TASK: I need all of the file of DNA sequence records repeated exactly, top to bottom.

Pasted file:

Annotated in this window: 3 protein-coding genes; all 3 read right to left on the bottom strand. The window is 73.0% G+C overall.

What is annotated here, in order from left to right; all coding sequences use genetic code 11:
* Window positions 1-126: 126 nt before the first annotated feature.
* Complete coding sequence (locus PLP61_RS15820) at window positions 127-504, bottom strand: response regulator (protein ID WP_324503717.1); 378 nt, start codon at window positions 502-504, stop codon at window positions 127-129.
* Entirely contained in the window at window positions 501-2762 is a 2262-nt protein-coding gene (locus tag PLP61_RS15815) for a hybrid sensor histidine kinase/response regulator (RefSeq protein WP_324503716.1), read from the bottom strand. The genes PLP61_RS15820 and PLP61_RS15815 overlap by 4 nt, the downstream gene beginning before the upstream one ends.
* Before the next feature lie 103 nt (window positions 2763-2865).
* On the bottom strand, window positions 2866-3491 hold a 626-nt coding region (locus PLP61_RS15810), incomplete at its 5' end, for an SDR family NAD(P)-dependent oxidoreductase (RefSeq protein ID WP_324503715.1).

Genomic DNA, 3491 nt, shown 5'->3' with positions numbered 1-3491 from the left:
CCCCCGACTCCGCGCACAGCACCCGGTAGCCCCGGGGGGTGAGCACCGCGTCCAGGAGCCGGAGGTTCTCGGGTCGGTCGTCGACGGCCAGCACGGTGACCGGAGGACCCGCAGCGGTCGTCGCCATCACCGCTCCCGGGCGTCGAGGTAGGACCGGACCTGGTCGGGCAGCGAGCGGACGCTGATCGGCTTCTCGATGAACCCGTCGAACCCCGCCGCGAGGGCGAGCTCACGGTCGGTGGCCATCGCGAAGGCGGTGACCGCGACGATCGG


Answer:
Annotated in this window: 3 protein-coding genes; all 3 read right to left on the bottom strand. The window is 73.0% G+C overall.

What is annotated here, in order from left to right; all coding sequences use genetic code 11:
* Window positions 1-126: 126 nt before the first annotated feature.
* Complete coding sequence (locus PLP61_RS15820) at window positions 127-504, bottom strand: response regulator (protein ID WP_324503717.1); 378 nt, start codon at window positions 502-504, stop codon at window positions 127-129.
* Entirely contained in the window at window positions 501-2762 is a 2262-nt protein-coding gene (locus tag PLP61_RS15815) for a hybrid sensor histidine kinase/response regulator (RefSeq protein WP_324503716.1), read from the bottom strand. The genes PLP61_RS15820 and PLP61_RS15815 overlap by 4 nt, the downstream gene beginning before the upstream one ends.
* Before the next feature lie 103 nt (window positions 2763-2865).
* On the bottom strand, window positions 2866-3491 hold a 626-nt coding region (locus PLP61_RS15810), incomplete at its 5' end, for an SDR family NAD(P)-dependent oxidoreductase (RefSeq protein ID WP_324503715.1).

Genomic DNA, 3491 nt, shown 5'->3' with positions numbered 1-3491 from the left:
CCCCCGACTCCGCGCACAGCACCCGGTAGCCCCGGGGGGTGAGCACCGCGTCCAGGAGCCGGAGGTTCTCGGGTCGGTCGTCGACGGCCAGCACGGTGACCGGAGGACCCGCAGCGGTCGTCGCCATCACCGCTCCCGGGCGTCGAGGTAGGACCGGACCTGGTCGGGCAGCGAGCGGACGCTGATCGGCTTCTCGATGAACCCGTCGAACCCCGCCGCGAGGGCGAGCTCACGGTCGGTGGCCATCGCGAAGGCGGTGACCGCGACGATCGG